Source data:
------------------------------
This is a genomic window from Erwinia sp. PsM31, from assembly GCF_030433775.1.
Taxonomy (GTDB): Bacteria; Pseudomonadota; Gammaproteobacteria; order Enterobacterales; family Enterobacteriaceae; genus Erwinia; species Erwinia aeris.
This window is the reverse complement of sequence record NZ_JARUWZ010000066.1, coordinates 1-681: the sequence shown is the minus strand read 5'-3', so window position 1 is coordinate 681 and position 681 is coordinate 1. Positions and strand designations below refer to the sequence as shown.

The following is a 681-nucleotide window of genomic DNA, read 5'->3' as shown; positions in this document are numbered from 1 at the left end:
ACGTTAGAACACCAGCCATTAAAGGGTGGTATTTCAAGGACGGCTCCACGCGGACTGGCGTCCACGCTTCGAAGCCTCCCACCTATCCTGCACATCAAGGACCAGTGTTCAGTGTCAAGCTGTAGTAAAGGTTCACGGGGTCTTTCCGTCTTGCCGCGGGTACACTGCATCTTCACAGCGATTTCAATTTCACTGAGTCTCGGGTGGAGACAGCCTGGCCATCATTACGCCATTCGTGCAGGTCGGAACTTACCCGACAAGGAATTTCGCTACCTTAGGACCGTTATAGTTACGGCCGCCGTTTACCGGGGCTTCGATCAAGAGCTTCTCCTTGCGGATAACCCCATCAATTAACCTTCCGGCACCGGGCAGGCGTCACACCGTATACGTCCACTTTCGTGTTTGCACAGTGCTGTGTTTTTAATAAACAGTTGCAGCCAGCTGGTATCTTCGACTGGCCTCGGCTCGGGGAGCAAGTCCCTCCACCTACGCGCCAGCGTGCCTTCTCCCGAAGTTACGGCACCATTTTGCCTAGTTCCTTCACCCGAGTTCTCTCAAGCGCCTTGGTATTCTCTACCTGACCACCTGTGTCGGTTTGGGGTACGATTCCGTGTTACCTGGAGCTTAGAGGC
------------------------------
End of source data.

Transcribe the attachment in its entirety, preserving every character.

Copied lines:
This is a genomic window from Erwinia sp. PsM31, from assembly GCF_030433775.1.
Taxonomy (GTDB): Bacteria; Pseudomonadota; Gammaproteobacteria; order Enterobacterales; family Enterobacteriaceae; genus Erwinia; species Erwinia aeris.
This window is the reverse complement of sequence record NZ_JARUWZ010000066.1, coordinates 1-681: the sequence shown is the minus strand read 5'-3', so window position 1 is coordinate 681 and position 681 is coordinate 1. Positions and strand designations below refer to the sequence as shown.

The following is a 681-nucleotide window of genomic DNA, read 5'->3' as shown; positions in this document are numbered from 1 at the left end:
ACGTTAGAACACCAGCCATTAAAGGGTGGTATTTCAAGGACGGCTCCACGCGGACTGGCGTCCACGCTTCGAAGCCTCCCACCTATCCTGCACATCAAGGACCAGTGTTCAGTGTCAAGCTGTAGTAAAGGTTCACGGGGTCTTTCCGTCTTGCCGCGGGTACACTGCATCTTCACAGCGATTTCAATTTCACTGAGTCTCGGGTGGAGACAGCCTGGCCATCATTACGCCATTCGTGCAGGTCGGAACTTACCCGACAAGGAATTTCGCTACCTTAGGACCGTTATAGTTACGGCCGCCGTTTACCGGGGCTTCGATCAAGAGCTTCTCCTTGCGGATAACCCCATCAATTAACCTTCCGGCACCGGGCAGGCGTCACACCGTATACGTCCACTTTCGTGTTTGCACAGTGCTGTGTTTTTAATAAACAGTTGCAGCCAGCTGGTATCTTCGACTGGCCTCGGCTCGGGGAGCAAGTCCCTCCACCTACGCGCCAGCGTGCCTTCTCCCGAAGTTACGGCACCATTTTGCCTAGTTCCTTCACCCGAGTTCTCTCAAGCGCCTTGGTATTCTCTACCTGACCACCTGTGTCGGTTTGGGGTACGATTCCGTGTTACCTGGAGCTTAGAGGC